I am grateful to the Minister. I believe that some people are sent to prison for different reasons but until there is a prison regime Act, prisoners will not know their rights and privileges. We must have statutory rules on these matters.

In my view the Government are unkeen on prison education because they regard it as a waste of resources. Officers are needed to take prisoners to and from classes. The officers themselves are unkeen to do that because it is a bore. The real trouble is that educationists, prison officers and the Home Office are all working in different directions. Unlike colleges of further education, the workshops are staffed by Home Office employees while the teachers are employed by the local education authority; they have different rates of pay, different working weeks and even different pension arrangements. What we know is how little concern there is on the part of the Government. Although I am tempted, I shall not quote too much from the three reports before us. But they are valuable reading because they show the Committee's most careful concern for prisoners and their plight.

The evidence to the Select Committee came from all branches of those interested in prisons, prisoners and prison reform. I am not very sold on the average political persuasion of the Prison Officers Association, but I shall quote one member of the association, Mr. Evans. This is the only quotation that I shall use. He said: I think it has to be said, Mr. Chairman, that if Parliament got it right in education then it would be the first thing that they have had right on the penal system for a very long time. I believe that one of the problems is that the prison officers feel that they have been let down by the Home Office; let down in that they have been shown no direction in which to go. There is too little lead from the Home Secretary; too much is left to the discretion of the prison governor and he is to some extent at the mercy of the prison officers.

There are many prisons with prison farms. They are farmed and food is produced, but that food is not allowed to be sold because the unions will not allow it. Here I blame not the Home Office but the unions, for not being understanding. I am sorry that prison officers, the vast majority of whom have the well-being of prisoners at heart, have not tried to persuade their union colleagues at the TUC to be more sympathetic in allowing prisoners to work, as they do in Finland. Where that is done it occurs at no great detriment to the employment situation but with enormous elevation of the dignity of man.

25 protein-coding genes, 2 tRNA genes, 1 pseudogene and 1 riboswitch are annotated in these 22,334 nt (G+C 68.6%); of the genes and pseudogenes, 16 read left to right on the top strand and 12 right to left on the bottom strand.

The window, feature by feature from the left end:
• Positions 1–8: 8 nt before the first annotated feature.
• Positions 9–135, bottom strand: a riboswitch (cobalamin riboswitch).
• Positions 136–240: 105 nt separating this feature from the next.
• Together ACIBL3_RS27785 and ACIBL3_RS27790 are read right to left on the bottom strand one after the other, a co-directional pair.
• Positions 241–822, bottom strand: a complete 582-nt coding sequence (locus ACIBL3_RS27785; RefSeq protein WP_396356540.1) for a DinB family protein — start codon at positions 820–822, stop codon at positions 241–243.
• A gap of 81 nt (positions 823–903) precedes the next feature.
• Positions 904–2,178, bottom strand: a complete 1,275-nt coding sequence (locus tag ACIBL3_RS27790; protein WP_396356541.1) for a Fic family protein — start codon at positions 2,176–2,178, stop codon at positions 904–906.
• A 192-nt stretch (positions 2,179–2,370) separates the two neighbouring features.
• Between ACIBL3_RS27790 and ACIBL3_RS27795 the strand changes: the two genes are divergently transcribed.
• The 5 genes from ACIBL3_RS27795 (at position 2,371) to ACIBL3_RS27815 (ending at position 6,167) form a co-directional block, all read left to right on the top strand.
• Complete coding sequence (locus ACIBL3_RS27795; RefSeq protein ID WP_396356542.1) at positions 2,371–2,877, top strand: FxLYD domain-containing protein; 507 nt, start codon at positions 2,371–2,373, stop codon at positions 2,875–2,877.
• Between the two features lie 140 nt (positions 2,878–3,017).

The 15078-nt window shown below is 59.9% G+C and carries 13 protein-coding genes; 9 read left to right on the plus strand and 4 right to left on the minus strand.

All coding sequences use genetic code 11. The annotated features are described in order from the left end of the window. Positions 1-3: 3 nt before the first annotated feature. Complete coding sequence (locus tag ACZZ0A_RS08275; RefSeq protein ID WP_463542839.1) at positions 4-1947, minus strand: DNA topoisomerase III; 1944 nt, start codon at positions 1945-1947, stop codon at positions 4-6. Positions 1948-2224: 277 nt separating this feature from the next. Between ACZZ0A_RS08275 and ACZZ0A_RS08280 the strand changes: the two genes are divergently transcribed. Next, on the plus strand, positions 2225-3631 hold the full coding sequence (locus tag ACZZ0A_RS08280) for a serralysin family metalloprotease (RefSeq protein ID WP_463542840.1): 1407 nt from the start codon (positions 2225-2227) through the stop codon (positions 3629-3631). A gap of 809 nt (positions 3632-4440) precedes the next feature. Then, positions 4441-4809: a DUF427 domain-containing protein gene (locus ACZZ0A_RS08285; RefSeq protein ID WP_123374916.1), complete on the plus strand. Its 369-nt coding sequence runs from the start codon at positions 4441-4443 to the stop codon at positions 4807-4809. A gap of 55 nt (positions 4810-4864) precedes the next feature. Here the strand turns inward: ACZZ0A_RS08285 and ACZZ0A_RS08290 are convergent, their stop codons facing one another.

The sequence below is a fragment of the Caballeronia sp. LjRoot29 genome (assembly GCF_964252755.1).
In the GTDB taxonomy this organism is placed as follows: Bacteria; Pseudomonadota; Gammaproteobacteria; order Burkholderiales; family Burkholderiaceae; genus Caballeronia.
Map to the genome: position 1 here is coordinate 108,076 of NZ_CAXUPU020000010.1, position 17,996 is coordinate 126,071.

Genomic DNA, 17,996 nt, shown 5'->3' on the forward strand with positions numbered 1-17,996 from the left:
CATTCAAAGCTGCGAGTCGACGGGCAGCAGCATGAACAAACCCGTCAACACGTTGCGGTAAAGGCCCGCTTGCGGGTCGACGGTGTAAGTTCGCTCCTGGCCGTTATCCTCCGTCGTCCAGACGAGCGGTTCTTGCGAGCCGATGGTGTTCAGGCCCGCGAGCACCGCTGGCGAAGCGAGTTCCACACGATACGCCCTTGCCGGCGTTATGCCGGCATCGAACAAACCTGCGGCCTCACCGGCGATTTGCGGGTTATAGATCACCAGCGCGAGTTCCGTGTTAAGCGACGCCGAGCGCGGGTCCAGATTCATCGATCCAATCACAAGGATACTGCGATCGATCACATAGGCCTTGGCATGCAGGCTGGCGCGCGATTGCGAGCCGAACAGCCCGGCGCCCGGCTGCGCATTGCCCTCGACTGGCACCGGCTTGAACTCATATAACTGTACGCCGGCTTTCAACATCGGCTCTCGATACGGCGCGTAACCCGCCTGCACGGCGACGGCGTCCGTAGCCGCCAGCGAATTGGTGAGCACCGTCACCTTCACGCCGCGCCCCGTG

I understand that it is time-consuming and organisationally difficult to teach prisoners. But it is astonishing that all sorts of people are allowed to visit prisoners, to preach to prisoners, to entertain prisoners, including celebrities. I was asked several times, before I came to Parliament, to visit Wormwood Scrubs and other prisons, at the behest of the late Lord Stonham, just to talk to prisoners there.

Why cannot educationists do the same and why must we have a procedural difficulty in making prison officers take prisoners in and out of cells? In olden days the prison chaplains had their own prison warder who had keys so that they could go where they liked. In this day and age, it would not be difficult to have a prison teacher with a key, who could move within the confines of the prison to teach those prisoners who were keen to learn. There are many of those.

I want the Minister to examine particularly the plans of the new prisons that are being built, to see whether he can arrange facilities to make it easier for prison education to be effected. There should be fewer keys, more access and greater dignity, and no need to involve more than perhaps one supervisory prison officer in the gambit of being taught.

Our hope for the best sort al education in prisons is, as ever, to present a wide range of educational facilities. I am not sold on any particular examination. As the hon. Member for Hillsborough has said, let us begin with teaching those prisoners who cannot read or write to become literate, but let it range upward to encompass the Open University, via all the other educational hurdles.

Mr. Greenway

Does the hon. Gentleman agree that the nation's prisons need a proper assessment of the educational needs of prisoners as they go into prison so that they may be provided with the form of education that is most apposite? They could start on the ladder with a literacy scheme. Others may be interested in vocational education, or the Open University. In that way, each prisoner can proceed according to his needs, possibilities and aspirations.

Mr. Freud

I agree with the hon. Gentleman that it would be very helpful to do so. It is something that the probation service might well be able to do. Probation officers are very experienced and educationally enlightened people. They could recommend the type of educational progress of prisoners to be borne in mind by the Home Office when it allocates people to prison.